As you may know, workers’ comp settlements can be paid out in a lump sum or through structured settlements.  Here are some not-so-fun facts about lump sums:

  • 25-30% of injured people exhaust lump sum settlement funds within 2-3 months.
  • 85-90% of injured people dissipate lump sum settlement funds within 2-5 years.

When injured workers exhaust these funds, if they are Medicare beneficiaries, they turn to Medicare to cover injury-related medical bills. And the whole point of the Medicare Secondary Payer Act is to prevent this.

Structured settlements protect the MSA funds by paying them over time as an annuity. The injured worker receives two years of the MSA allocation at settlement plus the cost of a first procedure or replacement if there are any. The rest of the MSA comes in annual payments, so the injured worker receives a consistent stream of funds for injury-related care over their lifetime.

For payers, this arrangement offers significant savings and a path to faster claim resolution, especially when paired with professional administration. And, like an MSA, the structured settlement shows Medicare that its interests are protected.

A Couple of Takeaways:

  • Structured settlements aren’t only for MSAs. They can be used for indemnity and funds for healthcare services and equipment not covered by Medicare. Even attorneys can be paid through these.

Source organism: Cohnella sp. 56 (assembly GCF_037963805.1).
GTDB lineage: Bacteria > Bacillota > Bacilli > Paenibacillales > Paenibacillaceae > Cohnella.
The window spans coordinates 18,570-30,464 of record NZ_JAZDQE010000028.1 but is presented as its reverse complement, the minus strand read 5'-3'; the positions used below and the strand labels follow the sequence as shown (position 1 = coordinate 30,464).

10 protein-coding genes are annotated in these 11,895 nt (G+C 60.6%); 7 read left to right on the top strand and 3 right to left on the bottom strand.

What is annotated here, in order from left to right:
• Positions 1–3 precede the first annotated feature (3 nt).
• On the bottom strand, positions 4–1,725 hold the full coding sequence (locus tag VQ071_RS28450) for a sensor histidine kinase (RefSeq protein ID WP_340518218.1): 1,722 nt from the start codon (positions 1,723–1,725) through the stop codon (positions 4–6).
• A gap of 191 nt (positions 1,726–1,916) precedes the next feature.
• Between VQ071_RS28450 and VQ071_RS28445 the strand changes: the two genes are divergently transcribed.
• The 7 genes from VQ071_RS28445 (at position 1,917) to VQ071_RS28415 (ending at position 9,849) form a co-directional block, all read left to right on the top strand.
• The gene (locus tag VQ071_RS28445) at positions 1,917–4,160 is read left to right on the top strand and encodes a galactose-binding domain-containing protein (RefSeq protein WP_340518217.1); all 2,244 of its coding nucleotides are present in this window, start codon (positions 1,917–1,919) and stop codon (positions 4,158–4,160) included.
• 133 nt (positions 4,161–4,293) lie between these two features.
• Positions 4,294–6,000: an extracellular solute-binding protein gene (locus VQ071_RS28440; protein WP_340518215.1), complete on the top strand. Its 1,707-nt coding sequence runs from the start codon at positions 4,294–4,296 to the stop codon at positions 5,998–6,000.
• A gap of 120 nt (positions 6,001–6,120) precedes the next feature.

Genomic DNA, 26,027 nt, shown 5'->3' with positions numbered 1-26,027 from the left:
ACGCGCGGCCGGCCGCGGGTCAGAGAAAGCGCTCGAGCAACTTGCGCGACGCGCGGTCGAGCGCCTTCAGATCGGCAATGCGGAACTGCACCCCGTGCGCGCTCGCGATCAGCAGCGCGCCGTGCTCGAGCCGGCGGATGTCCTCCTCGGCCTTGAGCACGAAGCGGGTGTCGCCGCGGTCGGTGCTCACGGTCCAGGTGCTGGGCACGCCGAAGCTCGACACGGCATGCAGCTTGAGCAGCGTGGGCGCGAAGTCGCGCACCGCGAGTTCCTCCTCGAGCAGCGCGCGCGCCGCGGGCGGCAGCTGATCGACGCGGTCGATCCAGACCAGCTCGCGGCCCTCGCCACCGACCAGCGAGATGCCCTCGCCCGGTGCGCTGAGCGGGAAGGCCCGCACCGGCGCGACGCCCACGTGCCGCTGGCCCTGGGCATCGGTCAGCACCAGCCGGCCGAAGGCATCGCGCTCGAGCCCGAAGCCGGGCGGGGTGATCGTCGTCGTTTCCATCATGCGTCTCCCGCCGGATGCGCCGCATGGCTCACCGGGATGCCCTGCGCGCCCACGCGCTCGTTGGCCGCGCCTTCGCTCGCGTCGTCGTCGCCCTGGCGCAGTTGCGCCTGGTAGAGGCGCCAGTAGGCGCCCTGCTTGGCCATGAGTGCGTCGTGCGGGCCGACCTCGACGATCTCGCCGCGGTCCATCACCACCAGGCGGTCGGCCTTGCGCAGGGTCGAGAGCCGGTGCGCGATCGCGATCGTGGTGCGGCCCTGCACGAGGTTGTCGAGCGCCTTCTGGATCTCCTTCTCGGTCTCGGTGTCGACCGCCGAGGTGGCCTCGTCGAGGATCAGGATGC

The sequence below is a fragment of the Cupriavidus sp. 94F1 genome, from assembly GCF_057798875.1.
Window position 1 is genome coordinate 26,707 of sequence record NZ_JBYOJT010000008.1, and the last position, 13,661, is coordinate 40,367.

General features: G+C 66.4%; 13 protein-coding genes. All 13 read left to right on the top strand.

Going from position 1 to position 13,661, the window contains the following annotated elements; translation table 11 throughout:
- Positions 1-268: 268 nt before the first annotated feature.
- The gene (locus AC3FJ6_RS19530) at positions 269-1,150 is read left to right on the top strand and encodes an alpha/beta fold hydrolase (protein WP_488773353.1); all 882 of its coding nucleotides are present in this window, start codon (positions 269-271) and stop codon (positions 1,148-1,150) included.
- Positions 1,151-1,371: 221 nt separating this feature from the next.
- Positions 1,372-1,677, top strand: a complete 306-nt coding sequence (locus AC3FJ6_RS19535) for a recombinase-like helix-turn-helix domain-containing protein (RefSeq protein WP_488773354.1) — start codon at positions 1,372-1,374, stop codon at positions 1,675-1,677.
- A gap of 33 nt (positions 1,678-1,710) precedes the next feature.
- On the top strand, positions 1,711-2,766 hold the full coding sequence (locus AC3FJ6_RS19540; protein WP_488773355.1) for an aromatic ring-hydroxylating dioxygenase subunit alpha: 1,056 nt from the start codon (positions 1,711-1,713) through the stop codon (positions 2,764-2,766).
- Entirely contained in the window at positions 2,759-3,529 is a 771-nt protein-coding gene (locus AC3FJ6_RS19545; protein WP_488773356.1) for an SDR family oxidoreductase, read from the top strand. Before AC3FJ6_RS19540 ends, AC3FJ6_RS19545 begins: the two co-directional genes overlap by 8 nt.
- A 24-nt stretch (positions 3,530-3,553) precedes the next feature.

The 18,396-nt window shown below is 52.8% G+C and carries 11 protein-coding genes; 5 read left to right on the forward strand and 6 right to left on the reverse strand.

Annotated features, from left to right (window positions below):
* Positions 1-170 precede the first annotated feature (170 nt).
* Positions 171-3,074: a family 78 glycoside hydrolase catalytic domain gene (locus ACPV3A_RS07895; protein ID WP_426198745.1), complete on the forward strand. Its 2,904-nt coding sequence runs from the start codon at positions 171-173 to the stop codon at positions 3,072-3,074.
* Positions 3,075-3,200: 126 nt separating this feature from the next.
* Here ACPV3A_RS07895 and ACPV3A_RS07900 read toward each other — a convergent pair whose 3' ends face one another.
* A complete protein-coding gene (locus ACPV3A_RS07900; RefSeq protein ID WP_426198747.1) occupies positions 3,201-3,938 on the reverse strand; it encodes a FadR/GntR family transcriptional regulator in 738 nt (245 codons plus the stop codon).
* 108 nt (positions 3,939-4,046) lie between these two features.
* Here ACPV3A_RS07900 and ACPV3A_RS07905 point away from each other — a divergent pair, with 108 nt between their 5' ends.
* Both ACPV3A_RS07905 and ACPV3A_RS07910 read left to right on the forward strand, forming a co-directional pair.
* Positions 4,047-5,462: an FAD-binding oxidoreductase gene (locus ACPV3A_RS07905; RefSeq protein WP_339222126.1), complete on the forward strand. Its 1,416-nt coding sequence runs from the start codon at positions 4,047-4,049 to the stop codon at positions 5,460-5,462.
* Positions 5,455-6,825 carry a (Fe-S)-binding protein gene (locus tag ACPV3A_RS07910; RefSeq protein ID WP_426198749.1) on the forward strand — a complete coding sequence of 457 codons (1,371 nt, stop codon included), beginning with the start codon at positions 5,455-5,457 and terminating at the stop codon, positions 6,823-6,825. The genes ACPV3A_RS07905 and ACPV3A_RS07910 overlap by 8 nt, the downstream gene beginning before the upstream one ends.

• CMS-approved lump sum MSAs can be converted to a structured MSA but require submission to CMS of an attestation from the injured worker agreeing to the change.
  • It is easier to submit the MSA to CMS in the structured settlement format as if it is later decided to go with a lump sum there is no need to submit an injured worker letter to CMS agreeing to the change. In short, submitting in this format saves time, money and frustration.

Hofmann and Vaughn also discussed self-administration versus professional administration of the MSA. They urged payers to educate injured workers on the risks, rules, and responsibilities of MSA administration.

CMS prefers professional administration. Plus, some companies like our partner Ametros provide medical and pharmaceutical savings in addition to managing the fund and reporting.

With examples that show how structured settlements are calculated, the webinar is great for new claims representatives and those who want a refresh on settlement tools.  If you’d like to receive more information on structuring an MSA or a link to the recording, please email your request to Dan Anders at


CMS Changes Rules for ORM and NOINJ Reporting in the Latest Update of its Section 111 Reporting User Guide

June 9, 2023

CMS User Guides for Section 111 Reporting. open book with colored page markers

The Centers for Medicare and Medicaid Services (CMS) recently released Version 7.2 of its MMSEA Section 111 User Guide. The guide contains some notable updates for Ongoing Responsibility for Medicals (ORM) reporting, determination of the ORM termination date with a physician letter, and use of the NOINJ code in certain liability settlements.

Revised Trigger for ORM Reporting

CMS revised Section 6.3 (Policy Guidance) on the trigger for reporting Ongoing Responsibility for Medicals (ORM):